Effect of Escitalopram in Patients With Heart Failure and Depression
What is the effect of escitalopram on mortality, morbidity, and mood in patients with chronic systolic heart failure and depression?
The MOOD-HF (Effects of Selective Serotonin Re-Uptake Inhibition on Morbidity, Mortality, and Mood in Depressed Heart Failure Patients) study was a double-blind, placebo-controlled randomized clinical trial conducted at 16 tertiary medical centers in Germany. Between March 2009 and February 2014, patients at outpatient clinics with New York Heart Association class II-IV heart failure and reduced left ventricular ejection fraction (<45%) were screened for depression using the nine-item Patient Health Questionnaire. Patients with suspected depression were then invited to undergo a Structured Clinical Interview based on the Diagnostic and Statistical Manual of Mental Disorders (Fourth Edition) to establish the diagnosis. Patients were randomized 1:1 to receive escitalopram (10-20 mg) or matching placebo in addition to optimal heart failure therapy. Study duration was 24 months. The composite primary outcome was time to all-cause death or hospitalization. Prespecified secondary outcomes included safety and depression severity at 12 weeks of treatment (including the titration period), which were determined using the 10-item Montgomery-Åsberg Depression Rating Scale (total possible score, 0-60; higher scores indicate more severe depression).
A total of 372 patients (mean age, 62 years; 24% female) were randomized and had taken at least one dose of study medication when the Data and Safety Monitoring Committee recommended the trial be stopped early. During a median participation time of 18.4 months (n = 185) for the escitalopram group and 18.7 months (n = 187) for the placebo group, the primary outcome of death or hospitalization occurred in 116 (63%) patients and 119 (64%) patients, respectively (hazard ratio, 0.99; 95% confidence interval [CI], 0.76-1.27; p = 0.92). The mean Montgomery Åsberg Depression Rating Scale sum score changed from 20.2 at baseline to 11.2 at 12 weeks in the escitalopram group, and from 21.4 to 12.5 in the placebo group (between-group difference, −0.9 [95% CI,−2.6 to 0.7]; p = 0.26). Safety parameters were comparable between groups.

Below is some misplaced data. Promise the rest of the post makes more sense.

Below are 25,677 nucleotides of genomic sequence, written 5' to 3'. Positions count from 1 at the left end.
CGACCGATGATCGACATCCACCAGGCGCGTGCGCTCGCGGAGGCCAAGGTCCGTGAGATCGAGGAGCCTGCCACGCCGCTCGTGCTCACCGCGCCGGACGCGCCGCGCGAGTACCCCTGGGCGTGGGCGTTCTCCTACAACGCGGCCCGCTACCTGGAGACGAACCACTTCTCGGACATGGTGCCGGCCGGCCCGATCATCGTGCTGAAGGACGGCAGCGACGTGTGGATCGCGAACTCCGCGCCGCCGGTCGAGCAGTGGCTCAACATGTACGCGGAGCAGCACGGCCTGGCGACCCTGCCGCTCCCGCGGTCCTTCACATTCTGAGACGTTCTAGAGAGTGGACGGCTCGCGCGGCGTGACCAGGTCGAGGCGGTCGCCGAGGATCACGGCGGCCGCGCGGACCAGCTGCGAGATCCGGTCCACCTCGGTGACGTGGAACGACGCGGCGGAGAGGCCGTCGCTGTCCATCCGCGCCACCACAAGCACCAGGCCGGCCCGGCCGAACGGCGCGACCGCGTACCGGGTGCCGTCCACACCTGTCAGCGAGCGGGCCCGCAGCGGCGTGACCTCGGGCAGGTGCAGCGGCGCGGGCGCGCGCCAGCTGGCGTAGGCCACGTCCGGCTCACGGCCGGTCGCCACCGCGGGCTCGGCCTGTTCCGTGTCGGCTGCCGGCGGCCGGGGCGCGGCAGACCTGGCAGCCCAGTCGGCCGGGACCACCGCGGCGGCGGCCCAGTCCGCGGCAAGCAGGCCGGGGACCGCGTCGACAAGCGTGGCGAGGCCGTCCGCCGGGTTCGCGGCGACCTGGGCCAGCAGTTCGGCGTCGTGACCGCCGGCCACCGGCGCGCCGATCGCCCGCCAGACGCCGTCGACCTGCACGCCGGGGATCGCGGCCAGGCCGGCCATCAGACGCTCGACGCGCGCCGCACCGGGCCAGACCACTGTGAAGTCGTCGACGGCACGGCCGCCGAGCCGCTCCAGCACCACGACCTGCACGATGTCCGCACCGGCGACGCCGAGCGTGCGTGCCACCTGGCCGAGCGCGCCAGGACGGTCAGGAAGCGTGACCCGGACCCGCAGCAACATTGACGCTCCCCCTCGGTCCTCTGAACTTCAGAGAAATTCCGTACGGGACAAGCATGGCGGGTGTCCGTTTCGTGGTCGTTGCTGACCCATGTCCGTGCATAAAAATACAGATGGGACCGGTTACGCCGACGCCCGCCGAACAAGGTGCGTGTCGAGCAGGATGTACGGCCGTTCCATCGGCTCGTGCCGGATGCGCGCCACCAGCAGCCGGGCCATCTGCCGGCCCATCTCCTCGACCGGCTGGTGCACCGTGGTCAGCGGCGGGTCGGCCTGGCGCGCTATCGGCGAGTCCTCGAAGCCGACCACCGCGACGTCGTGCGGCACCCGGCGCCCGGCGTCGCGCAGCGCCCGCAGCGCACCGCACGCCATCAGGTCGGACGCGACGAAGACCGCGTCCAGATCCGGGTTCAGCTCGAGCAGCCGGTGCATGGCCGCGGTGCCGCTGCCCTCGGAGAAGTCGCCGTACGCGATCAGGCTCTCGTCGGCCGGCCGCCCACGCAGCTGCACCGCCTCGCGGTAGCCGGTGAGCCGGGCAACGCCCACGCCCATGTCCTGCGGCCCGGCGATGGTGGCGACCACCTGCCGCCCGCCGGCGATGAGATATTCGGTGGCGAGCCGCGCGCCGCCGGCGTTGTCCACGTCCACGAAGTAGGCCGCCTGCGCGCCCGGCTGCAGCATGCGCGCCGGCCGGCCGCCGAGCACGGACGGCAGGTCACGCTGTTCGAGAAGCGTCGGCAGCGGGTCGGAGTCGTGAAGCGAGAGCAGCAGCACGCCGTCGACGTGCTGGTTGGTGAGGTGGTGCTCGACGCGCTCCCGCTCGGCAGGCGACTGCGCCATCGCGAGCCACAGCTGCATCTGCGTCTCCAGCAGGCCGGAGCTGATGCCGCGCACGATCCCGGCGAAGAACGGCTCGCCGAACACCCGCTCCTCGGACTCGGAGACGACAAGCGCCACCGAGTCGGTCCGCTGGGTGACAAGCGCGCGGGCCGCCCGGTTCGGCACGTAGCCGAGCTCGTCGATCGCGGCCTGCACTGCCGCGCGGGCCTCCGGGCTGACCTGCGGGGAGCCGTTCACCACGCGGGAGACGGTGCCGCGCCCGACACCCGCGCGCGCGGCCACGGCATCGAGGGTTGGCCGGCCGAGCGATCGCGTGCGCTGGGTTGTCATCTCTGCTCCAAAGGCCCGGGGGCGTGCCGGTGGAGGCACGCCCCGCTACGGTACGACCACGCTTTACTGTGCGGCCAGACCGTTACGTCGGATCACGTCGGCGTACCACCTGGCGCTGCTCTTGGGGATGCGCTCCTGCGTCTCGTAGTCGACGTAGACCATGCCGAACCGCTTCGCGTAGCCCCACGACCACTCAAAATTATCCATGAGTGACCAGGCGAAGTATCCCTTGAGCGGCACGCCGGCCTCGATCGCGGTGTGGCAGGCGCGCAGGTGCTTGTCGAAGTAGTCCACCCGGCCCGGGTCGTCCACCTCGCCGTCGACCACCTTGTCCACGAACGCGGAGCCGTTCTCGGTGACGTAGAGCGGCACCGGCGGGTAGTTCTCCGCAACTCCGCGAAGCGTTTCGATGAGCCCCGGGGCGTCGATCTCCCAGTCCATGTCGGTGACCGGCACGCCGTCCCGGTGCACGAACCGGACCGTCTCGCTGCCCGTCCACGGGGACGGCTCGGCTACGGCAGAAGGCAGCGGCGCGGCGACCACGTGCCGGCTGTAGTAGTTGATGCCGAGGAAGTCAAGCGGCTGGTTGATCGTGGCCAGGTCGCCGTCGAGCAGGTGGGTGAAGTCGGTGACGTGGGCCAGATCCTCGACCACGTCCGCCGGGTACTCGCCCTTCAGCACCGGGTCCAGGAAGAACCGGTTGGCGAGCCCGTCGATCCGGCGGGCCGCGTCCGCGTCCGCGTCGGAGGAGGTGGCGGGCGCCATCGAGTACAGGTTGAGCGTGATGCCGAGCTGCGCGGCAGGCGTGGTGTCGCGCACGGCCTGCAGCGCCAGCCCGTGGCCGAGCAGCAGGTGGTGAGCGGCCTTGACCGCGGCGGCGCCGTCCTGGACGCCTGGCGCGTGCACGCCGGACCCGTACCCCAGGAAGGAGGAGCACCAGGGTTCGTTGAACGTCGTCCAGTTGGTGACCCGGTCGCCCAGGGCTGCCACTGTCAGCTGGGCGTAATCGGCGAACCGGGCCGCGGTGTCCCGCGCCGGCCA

The authors concluded that in patients with chronic heart failure with reduced ejection fraction and depression, 18 months of treatment with escitalopram compared with placebo did not significantly reduce all-cause mortality or hospitalization.
This study reports that in patients with chronic heart failure with reduced ejection fraction and depression, 18 months of treatment with escitalopram did not significantly reduce all-cause mortality or hospitalization, and there was no significant improvement in depression. These findings do not support the use of escitalopram in patients with chronic systolic heart failure and depression. These results are similar to those of the Sertraline Antidepressant Heart Attack Randomized Trial and the Enhancing Recovery in Coronary Heart Disease study, both of which enrolled patients with coronary disease and depression and found no beneficial effects with 6 months of antidepressant treatment.
Keywords: Ambulatory Care Facilities, Antidepressive Agents, Citalopram, Depression, Depressive Disorder, Major, Geriatrics, Heart Failure, Heart Failure, Systolic, Hospitalization, Myocardial Infarction, Secondary Prevention, Serotonin Uptake Inhibitors, Stroke Volume
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